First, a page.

September 14, 2017
September 14, 2017

Trust Issues

"You cheated on me with another person!" that is a Trust Issue.

However, Trust Issues can develop in other circumstances. "You never listen to what I am telling you." This statement becomes a Trust Issue as the individual does not feel acknowledged as a person.

When the listener responds, "You never tell me what you are angry about." Often the neglected person refuses to speak any further. S/he has represented what disturbs him/her to no avail.

The listener was not paying attention. The listener was only hearing his/her own needs and perspectives. Then, assumes that the other spouse/relative/friend/employee, agrees with his/her behavior or thinking process.

Another different type of distrust is generated. "You always believed in the same religion/morals/values trust issues, in which I did. Why are you altering your position on these now? And why won't you go back to the way you were?" This distrust stems from the confusion of apparently dealing with someone disparate from the person which they first met.

The distrust is converted into a belief that the character is lying. Lying creates huge Trust Issues.

Lying can be used as a cover-up for a banged up auto, drug or alcohol abuse, an affair, spending money without a partner's agreement or knowledge, and so forth.

However, lying, even about minor items can rip apart a relationship. "So I wore the red outfit instead of the blue? What's the big deal?" Performing the opposite of what you have done in the past can create suspicion which leads to distrust. A simple explanation that you had a flight of fancy or wanted to match the dress to your purse, instead of refusing any explanation would suffice to clear the air. It also offers insight into your personality for future reference.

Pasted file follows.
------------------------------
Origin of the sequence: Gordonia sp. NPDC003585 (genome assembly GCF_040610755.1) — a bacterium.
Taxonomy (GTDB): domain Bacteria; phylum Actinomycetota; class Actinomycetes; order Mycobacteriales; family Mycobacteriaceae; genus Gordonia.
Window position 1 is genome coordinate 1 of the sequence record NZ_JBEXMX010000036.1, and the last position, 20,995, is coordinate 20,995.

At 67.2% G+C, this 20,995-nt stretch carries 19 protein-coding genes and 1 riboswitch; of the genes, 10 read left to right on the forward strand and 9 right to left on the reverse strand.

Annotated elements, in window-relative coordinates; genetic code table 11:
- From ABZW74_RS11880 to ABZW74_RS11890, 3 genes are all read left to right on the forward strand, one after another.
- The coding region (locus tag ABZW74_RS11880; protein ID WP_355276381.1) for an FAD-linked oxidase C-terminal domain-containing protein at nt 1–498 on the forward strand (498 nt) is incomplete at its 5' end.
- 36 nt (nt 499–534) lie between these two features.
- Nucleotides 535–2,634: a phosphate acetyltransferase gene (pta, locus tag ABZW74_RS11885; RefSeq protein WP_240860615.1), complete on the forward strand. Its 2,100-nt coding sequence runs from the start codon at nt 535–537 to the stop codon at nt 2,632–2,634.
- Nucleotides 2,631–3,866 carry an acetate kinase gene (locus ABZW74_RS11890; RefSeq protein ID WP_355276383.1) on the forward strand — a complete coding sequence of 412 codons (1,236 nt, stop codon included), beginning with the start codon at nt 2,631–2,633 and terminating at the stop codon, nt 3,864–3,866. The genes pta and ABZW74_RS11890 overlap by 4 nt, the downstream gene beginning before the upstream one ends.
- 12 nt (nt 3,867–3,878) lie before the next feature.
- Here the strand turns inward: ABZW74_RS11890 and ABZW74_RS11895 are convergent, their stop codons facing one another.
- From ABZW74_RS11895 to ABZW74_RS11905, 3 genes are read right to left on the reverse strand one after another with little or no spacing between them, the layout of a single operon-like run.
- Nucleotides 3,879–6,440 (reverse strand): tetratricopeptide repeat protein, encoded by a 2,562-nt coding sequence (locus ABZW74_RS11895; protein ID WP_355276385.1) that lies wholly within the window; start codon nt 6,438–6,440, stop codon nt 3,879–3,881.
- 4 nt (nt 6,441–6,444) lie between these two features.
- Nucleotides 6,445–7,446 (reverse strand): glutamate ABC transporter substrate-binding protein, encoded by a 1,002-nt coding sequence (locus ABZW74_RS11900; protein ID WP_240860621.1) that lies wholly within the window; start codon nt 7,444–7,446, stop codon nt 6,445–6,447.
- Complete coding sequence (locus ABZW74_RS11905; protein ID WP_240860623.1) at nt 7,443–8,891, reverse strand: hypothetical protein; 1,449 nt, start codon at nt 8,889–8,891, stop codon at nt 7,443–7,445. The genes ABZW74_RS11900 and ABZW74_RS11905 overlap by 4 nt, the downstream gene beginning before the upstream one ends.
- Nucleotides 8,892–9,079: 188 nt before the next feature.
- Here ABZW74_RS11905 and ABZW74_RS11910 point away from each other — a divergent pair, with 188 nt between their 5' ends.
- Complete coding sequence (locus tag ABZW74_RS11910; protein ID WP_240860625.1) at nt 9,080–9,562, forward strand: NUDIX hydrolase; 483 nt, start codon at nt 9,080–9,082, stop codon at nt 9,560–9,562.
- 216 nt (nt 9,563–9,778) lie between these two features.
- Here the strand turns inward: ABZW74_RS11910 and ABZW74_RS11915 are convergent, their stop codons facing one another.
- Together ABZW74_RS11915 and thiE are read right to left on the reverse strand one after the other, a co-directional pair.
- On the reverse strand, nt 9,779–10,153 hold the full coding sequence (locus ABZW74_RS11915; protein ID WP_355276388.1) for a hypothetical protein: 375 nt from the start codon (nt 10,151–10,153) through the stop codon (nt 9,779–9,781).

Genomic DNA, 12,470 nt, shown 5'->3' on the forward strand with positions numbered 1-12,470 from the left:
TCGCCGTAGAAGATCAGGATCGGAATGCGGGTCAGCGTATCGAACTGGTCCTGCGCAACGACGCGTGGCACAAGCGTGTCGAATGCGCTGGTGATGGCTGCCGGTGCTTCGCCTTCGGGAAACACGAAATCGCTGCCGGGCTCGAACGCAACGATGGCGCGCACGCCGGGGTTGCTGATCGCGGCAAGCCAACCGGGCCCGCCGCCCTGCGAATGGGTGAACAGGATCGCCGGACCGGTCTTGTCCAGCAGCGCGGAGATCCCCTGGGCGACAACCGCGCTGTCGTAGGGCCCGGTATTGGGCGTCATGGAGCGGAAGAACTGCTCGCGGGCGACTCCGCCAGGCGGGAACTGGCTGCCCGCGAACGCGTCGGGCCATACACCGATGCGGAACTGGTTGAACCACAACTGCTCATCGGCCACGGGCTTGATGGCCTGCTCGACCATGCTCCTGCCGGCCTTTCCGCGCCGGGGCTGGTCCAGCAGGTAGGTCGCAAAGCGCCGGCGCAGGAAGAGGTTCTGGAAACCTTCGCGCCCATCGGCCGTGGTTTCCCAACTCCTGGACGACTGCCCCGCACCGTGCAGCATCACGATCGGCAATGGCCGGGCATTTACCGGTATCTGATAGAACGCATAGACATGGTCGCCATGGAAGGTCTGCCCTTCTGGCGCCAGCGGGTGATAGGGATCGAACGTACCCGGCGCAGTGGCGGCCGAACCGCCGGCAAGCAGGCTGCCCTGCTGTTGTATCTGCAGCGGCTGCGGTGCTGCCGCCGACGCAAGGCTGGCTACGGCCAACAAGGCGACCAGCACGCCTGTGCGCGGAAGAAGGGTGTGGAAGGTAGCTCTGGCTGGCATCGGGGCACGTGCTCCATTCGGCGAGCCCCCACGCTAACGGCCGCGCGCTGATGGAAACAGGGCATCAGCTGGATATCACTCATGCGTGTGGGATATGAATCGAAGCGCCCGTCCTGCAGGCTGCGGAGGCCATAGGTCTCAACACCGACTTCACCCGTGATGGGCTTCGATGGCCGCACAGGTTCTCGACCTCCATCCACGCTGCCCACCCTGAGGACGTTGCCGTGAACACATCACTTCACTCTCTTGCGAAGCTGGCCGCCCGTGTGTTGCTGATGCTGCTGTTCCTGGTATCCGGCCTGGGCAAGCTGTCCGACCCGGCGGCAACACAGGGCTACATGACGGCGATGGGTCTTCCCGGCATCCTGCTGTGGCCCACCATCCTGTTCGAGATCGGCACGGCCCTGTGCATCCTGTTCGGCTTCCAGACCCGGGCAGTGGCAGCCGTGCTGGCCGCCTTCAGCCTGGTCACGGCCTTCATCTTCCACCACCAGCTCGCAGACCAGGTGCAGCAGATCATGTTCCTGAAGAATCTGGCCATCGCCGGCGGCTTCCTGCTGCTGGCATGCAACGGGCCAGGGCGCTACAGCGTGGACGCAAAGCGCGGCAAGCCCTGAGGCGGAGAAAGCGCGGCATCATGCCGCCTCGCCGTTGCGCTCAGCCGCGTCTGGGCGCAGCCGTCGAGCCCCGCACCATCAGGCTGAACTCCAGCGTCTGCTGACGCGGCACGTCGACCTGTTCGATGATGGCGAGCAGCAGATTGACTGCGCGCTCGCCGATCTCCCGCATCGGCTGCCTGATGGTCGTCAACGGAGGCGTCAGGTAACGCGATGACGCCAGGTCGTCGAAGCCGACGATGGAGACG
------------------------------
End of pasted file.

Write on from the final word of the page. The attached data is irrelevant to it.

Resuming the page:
More example which create mistrust: Ignoring previous agreements will create distrust. These situations are not a problem in themselves. "I only stopped at a friends house for a few minutes." "I purchased an inexpensive lipstick/penknife." "I only spoke to him/her for one minute." "I changed our plans to go to Mexico and reserved tickets for Florida." However, previous verbal contracts which were mutually established are broken: to call first before taking time to stop and visit, budget issues that were ignored, vacation plans invalidated, and contacting an enemy of the couple.

However, there is one more Trust Issue. That is when one individual refuses to believe the truth that the other person is speaking. My Dad suggested that I have my photo taken by a commercial photography studio when I was about 15 years old because I believed I was ugly. He felt that the photo would convince me otherwise. He was correct. Yet, when I showed this photo to a so called friend sixty-five years later, that person told me it was not a photo of me. She said she could tell because the nose in the photo was not mine. I did not argue with her since it was useless.

How can you convince someone who thinks they are correct that they are incorrect? "She is no longer my friend because-in effect-she was calling me a liar. I lost a feeling of trust with her."

Regardless of the reasons that cause distrust, once it is lost, it is very difficult to rebuild. Check your thoughts and make certain that they are 100% accurate before voicing them. Would what you have stated stand up in a court of law? If not, then review what you think and make certain that it is accurate. In that manner distrust will not develop.

Once distrust has seeded itself into a relationship it is nearly impossible to re-establish the trust. That issue is for another article at another time.